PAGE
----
Beattie open to meeting Games protesters
Posted on 12/17/18 5:03 PM
Three people have been charged with creating a public nuisance during Games indigenous protests.Gold Coast Commonwealth Games chairman Peter Beattie is open to meeting with indigenous protesters after three people were charged with public nuisance outside the opening ceremony.
The trio, including former Northern Territory youth detainee Dylan Voller, were arrested at Carrara Stadium on Wednesday after attempting to storm the venue’s gates to get into the event.
Mr Beattie pointed to the Games’ philosophical commitment to indigenous reconciliation through their ceremony, but said he would make himself available to open dialogue with protesters.
“I have no difficulty meeting with them at some point if that is helpful,” the former Queensland premier said on Thursday.
“We are committed to their right to protest. As an organisation, we’ve demonstrated our seriousness and genuineness about engaging with indigenous people.”
Police have charged Voller, 20, and two Queensland women, aged 21 and 30, with one count each of public nuisance.
Games officials denied suggestions a handful of tickets were available for the protesters.
Voller will appear in Southport Magistrates Court on May 3 while the two women will face the same court on April 23.
The trio’s arrest came after a day where indigenous protesters left their mark on the Games, halting the Queen’s Baton Relay before the opening ceremony protest.
Approximately 30 protesters affiliated with the Stolenworth Games indigenous group formed a human chain across Seaworld Drive, near Doug Jennings Park, at Main Beach.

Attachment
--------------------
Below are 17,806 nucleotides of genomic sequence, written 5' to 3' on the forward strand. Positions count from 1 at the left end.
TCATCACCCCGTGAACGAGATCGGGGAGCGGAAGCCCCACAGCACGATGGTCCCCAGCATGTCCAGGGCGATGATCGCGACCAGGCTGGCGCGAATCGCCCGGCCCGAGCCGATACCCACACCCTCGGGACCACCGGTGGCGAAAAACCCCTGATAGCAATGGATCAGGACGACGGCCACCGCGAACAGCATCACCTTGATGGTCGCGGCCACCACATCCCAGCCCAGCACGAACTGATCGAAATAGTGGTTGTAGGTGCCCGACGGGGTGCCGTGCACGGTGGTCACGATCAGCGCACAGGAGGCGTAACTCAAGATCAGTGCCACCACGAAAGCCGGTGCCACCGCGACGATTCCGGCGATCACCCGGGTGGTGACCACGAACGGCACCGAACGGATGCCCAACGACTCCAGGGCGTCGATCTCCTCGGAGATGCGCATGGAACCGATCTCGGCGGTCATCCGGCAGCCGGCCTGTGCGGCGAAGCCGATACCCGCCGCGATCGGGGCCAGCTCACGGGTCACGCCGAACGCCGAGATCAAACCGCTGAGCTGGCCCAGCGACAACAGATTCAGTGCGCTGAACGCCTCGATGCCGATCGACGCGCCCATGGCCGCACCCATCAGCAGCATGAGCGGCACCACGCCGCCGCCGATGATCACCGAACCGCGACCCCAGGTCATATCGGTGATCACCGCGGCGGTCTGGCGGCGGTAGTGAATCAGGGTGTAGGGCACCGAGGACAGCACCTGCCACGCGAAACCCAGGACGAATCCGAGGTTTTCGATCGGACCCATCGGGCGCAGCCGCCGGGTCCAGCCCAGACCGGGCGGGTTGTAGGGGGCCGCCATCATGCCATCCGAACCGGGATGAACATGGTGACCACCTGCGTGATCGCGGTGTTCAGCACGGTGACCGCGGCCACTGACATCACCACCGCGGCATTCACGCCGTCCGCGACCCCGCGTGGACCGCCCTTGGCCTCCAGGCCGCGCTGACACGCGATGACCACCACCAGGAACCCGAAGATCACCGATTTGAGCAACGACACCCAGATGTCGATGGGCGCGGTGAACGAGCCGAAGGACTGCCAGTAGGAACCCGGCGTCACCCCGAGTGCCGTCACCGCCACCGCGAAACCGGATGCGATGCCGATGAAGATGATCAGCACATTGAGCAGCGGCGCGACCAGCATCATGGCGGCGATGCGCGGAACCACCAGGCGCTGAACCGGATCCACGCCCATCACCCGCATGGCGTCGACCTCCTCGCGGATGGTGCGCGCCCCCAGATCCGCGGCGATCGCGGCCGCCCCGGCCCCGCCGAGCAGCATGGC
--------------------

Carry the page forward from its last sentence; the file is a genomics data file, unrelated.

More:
Their actions delayed the start of the final leg of the relay, forcing organisers to amend the route to ensure the last 14 baton bearers completed their legs.
Protests are expecting to continue throughout the Games, especially with Prince Charles and the Duchess of Cornwall visiting venues and events on Thursday.
Mr Beattie denied the protests were a slap in the face to the Games’ work with indigenous people.
“I don’t want to get into politics – I’m happily retired from it – but this nation doesn’t have a great record if you look at how indigenous people have been treated,” he said.
“Frankly we need to reach out to people and part of that is being tolerant and understanding and accepting people the right to not only express their view.”
Commonwealth Games Federation chief executive David Grevemberg said his organisation had no issue with the demonstrations.
“The Games, similar to past Commonwealth Games, has welcomed the right to peaceful protest,” he said.
Indigenous protests are not unknown at Commonwealth Games in as they were staged in Melbourne in 2006 and the 1982 Brisbane Games.